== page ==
After Five Months, Orchestra Stakeholders Have Seen Big Changes In Employment Status

Since the onset of coronavirus related shutdowns, orchestras have been laying off and reducing hours for administrators and musicians alike. We started measuring that impact in April 2020 using a weekly poll and after five months, the field has experienced various degrees of retraction.

Stakeholder Groups

  1. Administrators. This group includes all staffers and managers as well as music directors and other non-union artistic staff.
  2. Salaried Musicians. These musicians earn a fixed weekly salary along with health care benefits.
  3. Per-Service Musicians. These musicians are paid only during weeks they are used and have much shorter seasons. While a tiny ratio receives full heath care benefits, the vast majority do not.

What The Polls Measured

Each weekly poll asked stakeholders to identify their employment status.

Administrators:

  • I am still working and being paid at my regular full time or part time status
  • I am still working, but at reduced hours and pay
  • I have been furloughed
  • I have been laid off
  • My position has been terminated

Salaried Musicians:

  • I am being paid my regular salary and benefits
  • I am being paid a reduced salary
  • I am not drawing a salary but have health care benefits
  • I am not drawing a salary nor health care benefits

Per-Service Musicians:

  • I have not lost any income to cancelled services
  • I am being paid the full amount for any services that were cancelled
  • I am being paid for some of the services that were cancelled
  • I am not being paid for any cancelled services

From here we could begin grouping responses for each stakeholder into three primary groups: fully employed, underemployed, or unemployed. While trends were easily identified, each stakeholder group entered the period of shutdowns at very different employment levels and progressed at sometimes wildly varying rates of change.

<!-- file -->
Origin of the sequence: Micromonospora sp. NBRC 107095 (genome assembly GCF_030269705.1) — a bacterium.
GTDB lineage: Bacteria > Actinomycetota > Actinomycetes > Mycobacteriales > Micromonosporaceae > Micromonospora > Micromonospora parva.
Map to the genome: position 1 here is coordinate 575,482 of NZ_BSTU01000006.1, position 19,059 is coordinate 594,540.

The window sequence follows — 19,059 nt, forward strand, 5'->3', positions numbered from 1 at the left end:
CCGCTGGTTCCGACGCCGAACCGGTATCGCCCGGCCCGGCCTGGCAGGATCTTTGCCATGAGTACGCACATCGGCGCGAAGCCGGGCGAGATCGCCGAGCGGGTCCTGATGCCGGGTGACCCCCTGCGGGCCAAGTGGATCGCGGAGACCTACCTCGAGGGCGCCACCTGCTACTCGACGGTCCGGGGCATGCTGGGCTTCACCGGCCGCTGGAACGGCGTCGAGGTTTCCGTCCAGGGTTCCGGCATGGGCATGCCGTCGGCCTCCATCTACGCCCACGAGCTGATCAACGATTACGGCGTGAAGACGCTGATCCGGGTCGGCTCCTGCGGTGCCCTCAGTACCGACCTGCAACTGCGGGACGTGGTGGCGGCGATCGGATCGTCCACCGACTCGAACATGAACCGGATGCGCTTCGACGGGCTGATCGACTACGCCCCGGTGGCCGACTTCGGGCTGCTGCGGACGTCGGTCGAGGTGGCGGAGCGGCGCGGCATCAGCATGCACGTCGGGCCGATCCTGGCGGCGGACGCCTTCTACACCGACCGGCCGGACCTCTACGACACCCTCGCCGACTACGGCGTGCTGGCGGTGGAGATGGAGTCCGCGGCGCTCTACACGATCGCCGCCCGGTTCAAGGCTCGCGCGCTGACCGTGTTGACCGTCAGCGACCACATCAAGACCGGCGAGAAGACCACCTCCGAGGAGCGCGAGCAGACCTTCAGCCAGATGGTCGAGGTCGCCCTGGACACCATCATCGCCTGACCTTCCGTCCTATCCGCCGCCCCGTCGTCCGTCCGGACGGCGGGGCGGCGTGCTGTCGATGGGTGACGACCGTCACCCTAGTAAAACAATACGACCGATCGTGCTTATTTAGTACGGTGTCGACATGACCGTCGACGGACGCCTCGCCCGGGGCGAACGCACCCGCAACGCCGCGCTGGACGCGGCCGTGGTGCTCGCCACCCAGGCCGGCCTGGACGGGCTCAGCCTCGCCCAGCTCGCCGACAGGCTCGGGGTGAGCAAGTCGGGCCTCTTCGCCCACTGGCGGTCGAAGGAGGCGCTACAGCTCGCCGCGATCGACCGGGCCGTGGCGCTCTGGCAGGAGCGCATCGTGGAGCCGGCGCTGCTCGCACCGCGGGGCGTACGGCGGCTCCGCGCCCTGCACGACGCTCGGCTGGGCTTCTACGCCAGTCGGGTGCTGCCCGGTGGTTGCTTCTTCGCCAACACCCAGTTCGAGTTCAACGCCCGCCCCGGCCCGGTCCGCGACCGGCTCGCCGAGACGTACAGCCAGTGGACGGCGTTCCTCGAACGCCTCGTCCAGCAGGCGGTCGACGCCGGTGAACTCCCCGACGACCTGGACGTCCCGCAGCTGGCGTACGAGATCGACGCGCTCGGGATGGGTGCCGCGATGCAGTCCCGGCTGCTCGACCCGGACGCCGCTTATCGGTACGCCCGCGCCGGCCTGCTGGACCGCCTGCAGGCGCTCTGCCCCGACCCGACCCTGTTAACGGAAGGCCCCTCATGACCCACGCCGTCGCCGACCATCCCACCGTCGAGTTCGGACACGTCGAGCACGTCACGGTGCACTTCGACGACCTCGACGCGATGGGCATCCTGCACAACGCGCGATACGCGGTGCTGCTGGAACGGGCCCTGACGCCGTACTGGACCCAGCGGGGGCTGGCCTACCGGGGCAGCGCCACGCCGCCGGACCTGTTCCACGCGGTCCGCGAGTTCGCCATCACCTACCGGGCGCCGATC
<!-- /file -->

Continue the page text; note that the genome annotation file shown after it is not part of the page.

Administrator Results

This group followed what might be the most predictable path given that many orchestras managed to secure some form of Paycheck Protection Program (PPP) and/or Small Business Association (SBA) loans that helped minimize staffing reductions through June.

Things were looking solid throughout April, although a 17 percent reduction in staffing is still a serious drop. Starting in May, things started shifting toward much larger ratios of managers moving into underemployed status. By the end of June, approximately 1/3 of respondents indicating being employed at full status.

The bottom fell out in July as a larger share of underemployed managers moved into the unemployed group. By the end of August, just over half of respondents indicated being unemployed and only 17 percent were still working at full employment levels.

Salaried Musician Results

Even though this stakeholder group maintains a lower ratio of workers indicating full employment status, the average salaried musician still managed to fare better than their administrator counterparts. This was due mostly to the lion’s share of respondents indicating underemployed status and a comparatively small ratio falling into the unemployed category.